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Professor Mercouri Kanatzidis holds up his device that can harvest 14 percent of waste heat as usable electricity.  (Source: Northwestern University)
New lead-based compound could see a variety of scenarios -- including helping power the machines in the absence of sunlight

A new material from researchers at Northwestern University could offer a way to capture and recycle waste heat better than ever before [press release].  The material can convert a record 14 percent of the waste heat passing through it to usable electric energy.

When manmade devices perform work, be it a computer or a car, they produce heat.  That heat is ultimately lost, reducing the energy efficiency of our devices.  Some have cleverly exploited this fact, using waste heat to offer desirable comfort heating.  But ultimately, the only good solution is to try to somehow recapture that heat in a usable form.  To do that, the right material was necessary.

Semiconductors have long been considered a promising candidate, as they can produce electricity when heated.  Lead telluride (composed of lead and tellurium ions on a lattice) was considered one of the most promising candidates, as it was relatively efficient in accomplishing the heat to electricity transformation.  

But attempts to improve that efficiency via various techniques, such as nano-inclusions resulted in an undesirable side effect -- increased scattering of electrons, reducing overall conductivity.  Obviously, if you're converting heat to electricity, you have to funnel it out of the device, so this was unacceptable.

The NU team, lead by Chemistry professor Mercouri Kanatzidis discovered that by using a special type of nano-inclusion, the scattering could actually be reduced.  The trick was to use special crystals of rock salt (SrTe).  Professor Kanatzidis sums up, "It has been known for 100 years that semiconductors have this property that can harness electricity. To make this an efficient process, all you need is the right material, and we have found a recipe or system to make this material."

Materials Science professor Vinayak Dravid also assisted in the study.  He describes the results, stating, "We can put this material inside of an inexpensive device with a few electrical wires and attach it to something like a light bulb. The device can make the light bulb more efficient by taking the heat it generates and converting part of the heat, 10 to 15 percent, into a more useful energy like electricity."

The study on the promising material earned a place [abstract] in the prestigious peer-reviewed journal Nature Chemistry.

So the material seems great, but what about its commercialization prospects?

Well, lead telluride is relatively rare , but occurs naturally in mountain deposits as the mineral Altaite.  Significant deposits have been found in the Altai mountains of northeast Asia;  Zyrianovsk, Kazakhstan; the Ritchie Creek Deposit in Price County, Wisconsin; the Koch-Bulak gold deposit in Kazakhstan; Moctezuma, Mexico; and Coquimbo, Chile.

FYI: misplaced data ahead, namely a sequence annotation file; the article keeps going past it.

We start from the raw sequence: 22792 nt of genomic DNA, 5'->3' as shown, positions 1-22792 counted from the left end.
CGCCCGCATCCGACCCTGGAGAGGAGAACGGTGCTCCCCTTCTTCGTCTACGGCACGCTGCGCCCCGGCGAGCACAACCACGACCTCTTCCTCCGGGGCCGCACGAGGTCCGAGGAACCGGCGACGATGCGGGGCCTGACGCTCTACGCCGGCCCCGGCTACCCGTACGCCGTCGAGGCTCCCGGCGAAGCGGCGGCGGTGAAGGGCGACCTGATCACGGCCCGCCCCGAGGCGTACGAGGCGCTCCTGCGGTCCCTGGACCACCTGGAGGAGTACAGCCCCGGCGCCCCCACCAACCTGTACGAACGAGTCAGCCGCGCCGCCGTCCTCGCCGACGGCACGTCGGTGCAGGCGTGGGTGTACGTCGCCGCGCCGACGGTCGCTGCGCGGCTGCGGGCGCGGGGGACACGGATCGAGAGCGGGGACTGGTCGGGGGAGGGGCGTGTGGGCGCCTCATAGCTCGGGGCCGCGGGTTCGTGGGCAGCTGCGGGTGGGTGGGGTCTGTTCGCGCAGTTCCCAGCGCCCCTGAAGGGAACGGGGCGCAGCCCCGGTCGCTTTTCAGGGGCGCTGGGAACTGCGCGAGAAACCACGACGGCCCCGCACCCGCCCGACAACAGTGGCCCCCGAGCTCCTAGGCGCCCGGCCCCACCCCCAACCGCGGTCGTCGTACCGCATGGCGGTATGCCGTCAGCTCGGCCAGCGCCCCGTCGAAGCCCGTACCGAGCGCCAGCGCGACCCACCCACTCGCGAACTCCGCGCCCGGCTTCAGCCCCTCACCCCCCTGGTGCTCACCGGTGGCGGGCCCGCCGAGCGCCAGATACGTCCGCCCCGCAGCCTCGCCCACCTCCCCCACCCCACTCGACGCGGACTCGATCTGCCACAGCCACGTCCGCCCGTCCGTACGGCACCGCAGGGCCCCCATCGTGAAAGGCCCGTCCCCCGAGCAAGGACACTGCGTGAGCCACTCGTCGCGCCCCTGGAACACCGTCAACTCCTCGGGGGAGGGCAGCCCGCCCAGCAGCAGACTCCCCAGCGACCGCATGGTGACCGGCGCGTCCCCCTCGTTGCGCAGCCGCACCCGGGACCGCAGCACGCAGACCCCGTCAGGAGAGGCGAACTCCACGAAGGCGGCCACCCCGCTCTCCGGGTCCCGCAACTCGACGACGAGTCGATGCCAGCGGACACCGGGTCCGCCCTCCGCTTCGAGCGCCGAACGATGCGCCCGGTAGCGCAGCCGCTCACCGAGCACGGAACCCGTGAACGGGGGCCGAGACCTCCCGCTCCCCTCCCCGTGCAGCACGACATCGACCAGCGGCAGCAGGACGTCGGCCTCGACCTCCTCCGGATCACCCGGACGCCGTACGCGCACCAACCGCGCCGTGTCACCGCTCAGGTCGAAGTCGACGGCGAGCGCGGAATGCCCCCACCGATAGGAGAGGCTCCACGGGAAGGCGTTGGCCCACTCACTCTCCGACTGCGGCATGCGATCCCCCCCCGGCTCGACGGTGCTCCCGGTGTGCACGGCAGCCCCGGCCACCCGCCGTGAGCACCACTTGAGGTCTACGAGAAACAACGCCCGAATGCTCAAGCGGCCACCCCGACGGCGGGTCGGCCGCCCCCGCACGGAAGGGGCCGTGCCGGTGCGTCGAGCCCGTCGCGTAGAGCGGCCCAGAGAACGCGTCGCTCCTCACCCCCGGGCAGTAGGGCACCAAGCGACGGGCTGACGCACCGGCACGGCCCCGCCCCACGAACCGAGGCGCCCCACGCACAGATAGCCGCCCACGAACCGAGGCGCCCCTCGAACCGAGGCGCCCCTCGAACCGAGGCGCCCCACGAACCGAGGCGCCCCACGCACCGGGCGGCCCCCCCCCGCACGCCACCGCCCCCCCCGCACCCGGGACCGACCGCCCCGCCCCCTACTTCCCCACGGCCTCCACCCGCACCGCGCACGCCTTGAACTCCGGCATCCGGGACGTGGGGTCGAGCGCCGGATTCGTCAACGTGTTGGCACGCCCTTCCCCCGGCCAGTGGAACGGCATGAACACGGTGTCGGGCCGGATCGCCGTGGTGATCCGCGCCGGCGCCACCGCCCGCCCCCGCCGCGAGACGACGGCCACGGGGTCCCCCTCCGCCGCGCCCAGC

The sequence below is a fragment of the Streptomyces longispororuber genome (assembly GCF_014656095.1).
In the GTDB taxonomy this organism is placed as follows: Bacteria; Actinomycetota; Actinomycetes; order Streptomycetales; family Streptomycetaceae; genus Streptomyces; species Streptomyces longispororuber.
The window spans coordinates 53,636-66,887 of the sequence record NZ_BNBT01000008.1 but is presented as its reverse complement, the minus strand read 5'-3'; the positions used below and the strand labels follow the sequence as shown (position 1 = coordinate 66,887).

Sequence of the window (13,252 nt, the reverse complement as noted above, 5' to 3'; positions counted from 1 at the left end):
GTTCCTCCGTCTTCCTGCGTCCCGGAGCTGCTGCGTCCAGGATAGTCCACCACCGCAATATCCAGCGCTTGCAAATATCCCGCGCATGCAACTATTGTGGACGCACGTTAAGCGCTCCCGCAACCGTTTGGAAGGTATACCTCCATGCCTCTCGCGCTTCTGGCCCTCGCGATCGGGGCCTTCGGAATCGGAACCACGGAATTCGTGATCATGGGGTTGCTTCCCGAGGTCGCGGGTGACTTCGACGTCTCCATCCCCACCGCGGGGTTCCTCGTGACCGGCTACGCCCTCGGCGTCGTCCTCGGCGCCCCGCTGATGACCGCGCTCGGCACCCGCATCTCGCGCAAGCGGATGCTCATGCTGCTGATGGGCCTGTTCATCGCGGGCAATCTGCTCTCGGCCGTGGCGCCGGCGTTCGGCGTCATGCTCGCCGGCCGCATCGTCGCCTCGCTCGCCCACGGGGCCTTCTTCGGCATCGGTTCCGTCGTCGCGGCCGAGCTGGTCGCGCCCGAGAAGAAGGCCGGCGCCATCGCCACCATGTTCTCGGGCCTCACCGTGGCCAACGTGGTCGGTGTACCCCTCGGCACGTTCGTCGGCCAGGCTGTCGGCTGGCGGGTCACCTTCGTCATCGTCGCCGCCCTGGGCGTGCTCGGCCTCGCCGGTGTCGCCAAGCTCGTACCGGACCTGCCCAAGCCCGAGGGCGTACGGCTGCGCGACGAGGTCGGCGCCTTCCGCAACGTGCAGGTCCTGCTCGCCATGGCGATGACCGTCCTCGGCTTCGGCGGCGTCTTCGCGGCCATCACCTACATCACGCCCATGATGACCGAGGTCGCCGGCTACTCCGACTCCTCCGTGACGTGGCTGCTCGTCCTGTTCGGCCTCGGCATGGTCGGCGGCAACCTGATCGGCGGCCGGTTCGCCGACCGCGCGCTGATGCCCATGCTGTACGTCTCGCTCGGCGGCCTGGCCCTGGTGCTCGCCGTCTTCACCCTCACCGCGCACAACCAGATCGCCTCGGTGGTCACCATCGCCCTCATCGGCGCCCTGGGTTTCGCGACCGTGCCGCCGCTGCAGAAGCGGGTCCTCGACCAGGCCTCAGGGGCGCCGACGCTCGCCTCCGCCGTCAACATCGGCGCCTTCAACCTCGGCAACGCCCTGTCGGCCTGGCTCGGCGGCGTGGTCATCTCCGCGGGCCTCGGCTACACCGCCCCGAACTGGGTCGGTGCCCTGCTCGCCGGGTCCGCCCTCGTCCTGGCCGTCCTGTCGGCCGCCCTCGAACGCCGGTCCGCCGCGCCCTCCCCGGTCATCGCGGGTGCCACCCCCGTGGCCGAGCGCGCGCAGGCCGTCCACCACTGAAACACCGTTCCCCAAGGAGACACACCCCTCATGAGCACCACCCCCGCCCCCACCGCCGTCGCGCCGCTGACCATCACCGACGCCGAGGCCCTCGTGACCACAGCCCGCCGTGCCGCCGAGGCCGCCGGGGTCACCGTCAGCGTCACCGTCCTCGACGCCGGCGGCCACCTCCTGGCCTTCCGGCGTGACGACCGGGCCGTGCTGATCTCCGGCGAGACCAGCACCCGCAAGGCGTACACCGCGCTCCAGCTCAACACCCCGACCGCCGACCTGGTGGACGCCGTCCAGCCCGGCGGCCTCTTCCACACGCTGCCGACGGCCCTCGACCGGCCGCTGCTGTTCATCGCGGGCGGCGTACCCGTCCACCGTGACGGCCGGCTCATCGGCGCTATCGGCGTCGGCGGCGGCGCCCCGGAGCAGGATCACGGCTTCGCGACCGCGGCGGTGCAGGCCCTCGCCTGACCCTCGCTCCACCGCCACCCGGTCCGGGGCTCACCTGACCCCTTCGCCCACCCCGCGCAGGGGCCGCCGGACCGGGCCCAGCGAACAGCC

Given that air or liquid bearing waste heat can be channeled through a relatively small area, a little telluride (say in a heatpipe on a computer component) could go a long ways, recycling almost a sixth of the wasted energy.

Strontium is very abundant, so coming up with sufficient quantities of the nano-inclusion material shouldn't be as big an issue.

Aside from making existing devices more efficient, the material could be used to make new low voltage electronic devices, powered by waste heat from the human body.



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Some Notes
By nstott on 1/20/2011 12:21:56 PM , Rating: 2
* The lead and tellurium are 'in' the crystalline lattice, not 'on' the crystalline lattice. Even so, the wording is awkward. Semiconductor-grade lead telluride is crystalline. I'm not sure how much more you need to say unless you're writing a textbook.

* SrTe is NOT a special form of rock salt. Rock salt is rock salt, also known as halite, which is a crystalline form of sodium chloride (NaCl). The strontium telluride nanocrystals that they are growing have a "rock salt" crystal structure, which is to say that the periodic placement of Sr and Te relative to each other is the same as the Na and Cl ions in rock salt (the interionic/interatomic distances are different, though). Crystal structure plays an important role on material properties. For example, the most abundant crystalline form of nickel is face-centered cubic (FCC), which is magnetic, but the hexagonal close-packed (HCP) form of nickel is nonmagnetic with respect to its bulk properties.

* The abundance of natural lead telluride deposits are not so important to commercialization. The amounts of lead and tellurium in any form are what are important. The semiconductor-grade PbTe crystalline films are grown by MBE from separate Pb and Te precursors. That isn't to say it's impossible to take natural lead telluride crystals and cleave them properly.




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